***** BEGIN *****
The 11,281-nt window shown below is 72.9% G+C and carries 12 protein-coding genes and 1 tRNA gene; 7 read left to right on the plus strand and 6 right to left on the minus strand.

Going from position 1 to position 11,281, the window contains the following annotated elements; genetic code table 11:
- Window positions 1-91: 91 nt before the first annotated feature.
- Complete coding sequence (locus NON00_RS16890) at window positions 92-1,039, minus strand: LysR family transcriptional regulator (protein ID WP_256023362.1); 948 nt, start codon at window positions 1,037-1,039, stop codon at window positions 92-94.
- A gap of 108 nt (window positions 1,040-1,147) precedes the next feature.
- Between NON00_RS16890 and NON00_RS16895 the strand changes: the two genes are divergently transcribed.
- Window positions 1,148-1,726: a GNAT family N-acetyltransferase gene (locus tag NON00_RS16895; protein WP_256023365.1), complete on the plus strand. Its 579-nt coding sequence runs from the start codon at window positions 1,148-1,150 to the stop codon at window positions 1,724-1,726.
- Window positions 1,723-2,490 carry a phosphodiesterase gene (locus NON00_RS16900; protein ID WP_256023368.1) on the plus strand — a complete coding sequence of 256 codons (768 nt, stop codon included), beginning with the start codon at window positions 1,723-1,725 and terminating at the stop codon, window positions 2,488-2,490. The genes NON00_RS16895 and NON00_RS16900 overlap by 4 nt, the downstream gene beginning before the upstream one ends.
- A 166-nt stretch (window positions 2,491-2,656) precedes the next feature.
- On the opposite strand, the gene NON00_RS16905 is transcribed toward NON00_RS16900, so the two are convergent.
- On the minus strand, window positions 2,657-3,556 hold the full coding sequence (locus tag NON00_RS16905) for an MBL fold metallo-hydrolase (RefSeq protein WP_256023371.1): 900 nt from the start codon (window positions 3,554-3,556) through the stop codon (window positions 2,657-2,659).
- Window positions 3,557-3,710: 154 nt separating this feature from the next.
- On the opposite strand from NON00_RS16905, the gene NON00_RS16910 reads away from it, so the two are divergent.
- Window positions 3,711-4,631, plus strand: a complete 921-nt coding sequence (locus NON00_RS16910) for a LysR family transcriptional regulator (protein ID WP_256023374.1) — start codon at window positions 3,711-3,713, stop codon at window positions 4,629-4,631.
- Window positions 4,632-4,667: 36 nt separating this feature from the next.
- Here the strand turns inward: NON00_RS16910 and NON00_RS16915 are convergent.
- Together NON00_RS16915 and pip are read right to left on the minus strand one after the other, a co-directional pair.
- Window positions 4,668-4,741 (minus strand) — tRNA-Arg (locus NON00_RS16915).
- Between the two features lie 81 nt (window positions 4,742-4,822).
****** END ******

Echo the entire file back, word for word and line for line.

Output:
The 11,281-nt window shown below is 72.9% G+C and carries 12 protein-coding genes and 1 tRNA gene; 7 read left to right on the plus strand and 6 right to left on the minus strand.

Going from position 1 to position 11,281, the window contains the following annotated elements; genetic code table 11:
- Window positions 1-91: 91 nt before the first annotated feature.
- Complete coding sequence (locus NON00_RS16890) at window positions 92-1,039, minus strand: LysR family transcriptional regulator (protein ID WP_256023362.1); 948 nt, start codon at window positions 1,037-1,039, stop codon at window positions 92-94.
- A gap of 108 nt (window positions 1,040-1,147) precedes the next feature.
- Between NON00_RS16890 and NON00_RS16895 the strand changes: the two genes are divergently transcribed.
- Window positions 1,148-1,726: a GNAT family N-acetyltransferase gene (locus tag NON00_RS16895; protein WP_256023365.1), complete on the plus strand. Its 579-nt coding sequence runs from the start codon at window positions 1,148-1,150 to the stop codon at window positions 1,724-1,726.
- Window positions 1,723-2,490 carry a phosphodiesterase gene (locus NON00_RS16900; protein ID WP_256023368.1) on the plus strand — a complete coding sequence of 256 codons (768 nt, stop codon included), beginning with the start codon at window positions 1,723-1,725 and terminating at the stop codon, window positions 2,488-2,490. The genes NON00_RS16895 and NON00_RS16900 overlap by 4 nt, the downstream gene beginning before the upstream one ends.
- A 166-nt stretch (window positions 2,491-2,656) precedes the next feature.
- On the opposite strand, the gene NON00_RS16905 is transcribed toward NON00_RS16900, so the two are convergent.
- On the minus strand, window positions 2,657-3,556 hold the full coding sequence (locus tag NON00_RS16905) for an MBL fold metallo-hydrolase (RefSeq protein WP_256023371.1): 900 nt from the start codon (window positions 3,554-3,556) through the stop codon (window positions 2,657-2,659).
- Window positions 3,557-3,710: 154 nt separating this feature from the next.
- On the opposite strand from NON00_RS16905, the gene NON00_RS16910 reads away from it, so the two are divergent.
- Window positions 3,711-4,631, plus strand: a complete 921-nt coding sequence (locus NON00_RS16910) for a LysR family transcriptional regulator (protein ID WP_256023374.1) — start codon at window positions 3,711-3,713, stop codon at window positions 4,629-4,631.
- Window positions 4,632-4,667: 36 nt separating this feature from the next.
- Here the strand turns inward: NON00_RS16910 and NON00_RS16915 are convergent.
- Together NON00_RS16915 and pip are read right to left on the minus strand one after the other, a co-directional pair.
- Window positions 4,668-4,741 (minus strand) — tRNA-Arg (locus NON00_RS16915).
- Between the two features lie 81 nt (window positions 4,742-4,822).